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Sunday, July 26, 2009


(Pic: The cover of "Meeting Carl Roberts")

Publication focuses on the work and life of one of South Africa’s most innovative sculptors. (Review by Caroline Smart)

Written by Neil Wright and published in 2006 by Wright Publishing, Meeting Carl Roberts focuses on the work and life of one of South Africa’s most innovative sculptors who has received both national and international acclaim.

Working in wood or bone, Carl Roberts allows his material to dictate its future. “I seldom have preconceived ideas; the material suggests images,” he states in the book. “The image chosen depends upon what lies in the subconscious, elements of chance and the spirit of the times.”

In this interesting, well-laid-out and high quality soft-cover publication, Neil Wright draws on the professional relationship he has built up with Roberts over the years in which he and his wife Liesel have worked with him through their Bonisa Gallery in Kloof and their successful international arts business. Apart from offering fascinating details of various works, the book contains contributions from Liesel Wright and sculptor Jeanne Wright. The latter attended Rhodes University art school with Carl Roberts and offers a chapter on the academic side of the sculptor’s work.

Carl Roberts’ life makes for interesting reading, particularly the question and answer section at the end. Having been born in Bristol UK in 1957, he came to South Africa at the age of six months with his mother Jenny and sister Anya after his father was killed in a flying accident. In his early years, the family lived in various areas of Southern Africa as his mother remarried, lost her second husband to cancer and then married again several times.

From childhood Carl had modelled with clay, becoming more adventurous as he got older, creating items out of leather and then carving or painting pictures. After he finished school, he entered into a variety of occupations – fireman, assistant manager on a dairy farm and a truck driver driving 18-wheelers long distance for SA Railways & Harbours. With no matric, his application to enrol for a degree in journalism at Rhodes University was turned down but he challenged this so vigorously that he won through.

Rhodes and Grahamstown turned Carl Roberts’ life around. He changed from journalism to the arts, majoring in sculpture, and went on to acquire a Bachelor of Fine Arts and his Masters degrees. Receiving tuition from American potter Rod Mcoubrey who had set up a pottery school at Rhodes he made some significant pieces including large ceramic eggs made from Grahamstown clay. He owes much of his success to his mentor, Professor Jos Nell, then acting head of department. After leaving Rhodes, he moved to the University of Durban-Westville (UDW) and from then on, KwaZulu-Natal became his permanent home.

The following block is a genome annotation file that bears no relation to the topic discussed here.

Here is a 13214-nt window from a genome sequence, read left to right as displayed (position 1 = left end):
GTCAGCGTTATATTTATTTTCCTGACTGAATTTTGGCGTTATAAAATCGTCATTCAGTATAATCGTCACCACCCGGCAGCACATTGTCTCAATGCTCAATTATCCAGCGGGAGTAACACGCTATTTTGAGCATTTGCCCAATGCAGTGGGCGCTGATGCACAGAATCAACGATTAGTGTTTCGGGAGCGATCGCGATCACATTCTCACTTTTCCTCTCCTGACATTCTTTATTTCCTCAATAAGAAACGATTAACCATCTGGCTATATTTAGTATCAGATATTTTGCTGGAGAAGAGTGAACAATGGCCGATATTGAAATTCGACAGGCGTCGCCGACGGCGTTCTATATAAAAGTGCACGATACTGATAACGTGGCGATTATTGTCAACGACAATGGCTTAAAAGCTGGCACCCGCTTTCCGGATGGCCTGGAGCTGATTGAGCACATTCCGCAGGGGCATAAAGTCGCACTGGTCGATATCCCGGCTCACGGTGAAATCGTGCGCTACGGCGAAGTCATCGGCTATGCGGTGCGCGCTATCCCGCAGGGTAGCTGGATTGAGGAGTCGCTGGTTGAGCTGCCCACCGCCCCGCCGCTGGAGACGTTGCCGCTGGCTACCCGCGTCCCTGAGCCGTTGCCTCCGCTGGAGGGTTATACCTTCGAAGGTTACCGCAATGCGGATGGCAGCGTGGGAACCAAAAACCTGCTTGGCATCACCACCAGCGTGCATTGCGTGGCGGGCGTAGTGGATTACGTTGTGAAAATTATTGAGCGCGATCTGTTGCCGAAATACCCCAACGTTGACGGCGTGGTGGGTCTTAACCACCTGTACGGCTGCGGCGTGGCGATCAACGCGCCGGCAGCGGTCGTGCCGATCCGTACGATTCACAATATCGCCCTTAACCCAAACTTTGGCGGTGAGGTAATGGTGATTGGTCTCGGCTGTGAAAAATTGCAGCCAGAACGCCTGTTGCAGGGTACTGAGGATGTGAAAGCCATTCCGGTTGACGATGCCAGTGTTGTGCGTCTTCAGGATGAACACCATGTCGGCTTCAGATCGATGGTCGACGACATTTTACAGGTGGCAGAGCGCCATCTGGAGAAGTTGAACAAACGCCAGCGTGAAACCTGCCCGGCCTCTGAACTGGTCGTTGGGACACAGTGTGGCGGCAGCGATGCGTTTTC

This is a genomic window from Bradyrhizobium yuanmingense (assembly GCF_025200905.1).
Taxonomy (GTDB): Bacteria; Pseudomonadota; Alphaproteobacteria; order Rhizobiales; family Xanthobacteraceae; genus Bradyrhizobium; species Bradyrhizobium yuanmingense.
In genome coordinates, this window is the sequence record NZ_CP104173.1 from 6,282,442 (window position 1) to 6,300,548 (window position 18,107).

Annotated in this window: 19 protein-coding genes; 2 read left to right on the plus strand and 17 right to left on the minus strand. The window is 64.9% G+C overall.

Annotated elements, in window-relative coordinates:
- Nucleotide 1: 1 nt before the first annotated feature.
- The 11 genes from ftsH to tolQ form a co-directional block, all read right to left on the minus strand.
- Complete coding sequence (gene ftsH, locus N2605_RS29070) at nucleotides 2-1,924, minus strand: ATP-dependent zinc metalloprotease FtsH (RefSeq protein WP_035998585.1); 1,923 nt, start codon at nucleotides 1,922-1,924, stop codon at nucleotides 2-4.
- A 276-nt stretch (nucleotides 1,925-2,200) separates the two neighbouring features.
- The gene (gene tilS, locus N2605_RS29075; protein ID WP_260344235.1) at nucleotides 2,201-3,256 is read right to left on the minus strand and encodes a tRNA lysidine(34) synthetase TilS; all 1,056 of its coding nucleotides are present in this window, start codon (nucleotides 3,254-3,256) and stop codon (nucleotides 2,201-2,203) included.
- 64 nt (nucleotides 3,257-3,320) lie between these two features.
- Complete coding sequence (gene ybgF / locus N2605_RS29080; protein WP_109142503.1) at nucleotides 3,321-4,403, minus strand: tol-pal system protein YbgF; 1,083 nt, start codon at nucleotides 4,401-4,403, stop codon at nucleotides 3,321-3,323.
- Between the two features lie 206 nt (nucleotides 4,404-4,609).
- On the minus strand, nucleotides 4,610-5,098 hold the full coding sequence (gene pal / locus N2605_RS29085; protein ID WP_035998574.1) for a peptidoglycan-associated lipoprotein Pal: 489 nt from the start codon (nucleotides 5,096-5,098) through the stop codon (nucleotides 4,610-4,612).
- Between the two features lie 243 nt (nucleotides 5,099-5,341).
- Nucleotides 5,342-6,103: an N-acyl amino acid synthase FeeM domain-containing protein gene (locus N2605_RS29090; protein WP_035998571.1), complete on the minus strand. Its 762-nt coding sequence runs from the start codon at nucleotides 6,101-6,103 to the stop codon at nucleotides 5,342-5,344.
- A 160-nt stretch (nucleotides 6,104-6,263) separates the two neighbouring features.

However, UDW was not to offer the new and better world Carl hoped for. He was very close to Professor Tom Matthews and his suicide affected him deeply. Turmoil at the university and death threats from a student he had failed, eventually made him take the plunge and become a fulltime artist. Two high successful exhibitions had already proved that his work was in demand - one sculpture going for R18,000 – and this is over 15 years ago!

Life as a full-time artist has been good for him – he married Joanna Bowker and they now have two children and live in Hillcrest. Their property also houses an enormous pile of indigenous wood, most of which he has collected as driftwood on the East Coast of KZN. There are also piles of giraffe, buffalo, rhino and whale bones which he uses as a medium for his sculptures. His work is acknowledged and respected worldwide and is in private collections around the world as well as national public collections in South Africa.

Carl Roberts is a forthright, no-nonsense person and the book reflects his personality. “Carl uses corruption of form to great effect,” writes Jeanne Wright. “Where wood has weathered unevenly or partially rotted, he capitalises on these patches to set up an atmospheric condition in the piece. Perfection and simulation for him, is banal.”

Looking through the gallery of Carl’s works, I was reminded of my days as a tv presenter/producer for KZN arts inserts in the days of Collage and Arts Unlimited. Filming Carl Roberts’s work was always a fascinating process and works such as Back to Water, Aviator, Little Fisherman and the charming Birds in a Nest Must Agree remain in my memory. When we were filming the days leading up to the opening of the Durban ICC, we had much fun with The Lion, his lifesize work in wild fig which is a permanent feature at the International Convention Centre.

New work since then includes the fascinating and ethereal Daphne or the spunky Janjaweed (both azalea root) as well as the beautifully-marked Olive Dog (wild olive). Then there’s the stunning Moon Flower (wild fig) while Eel represents a richly-coloured twisting eel (wild plum). Bone sculptures Hare in a Hurry and Cheetah see the animals in full flight, legs kicking wildly!

ISBN: 0-620-37090-4 To purchase the book at R449.00 including postage, contact – Caroline Smart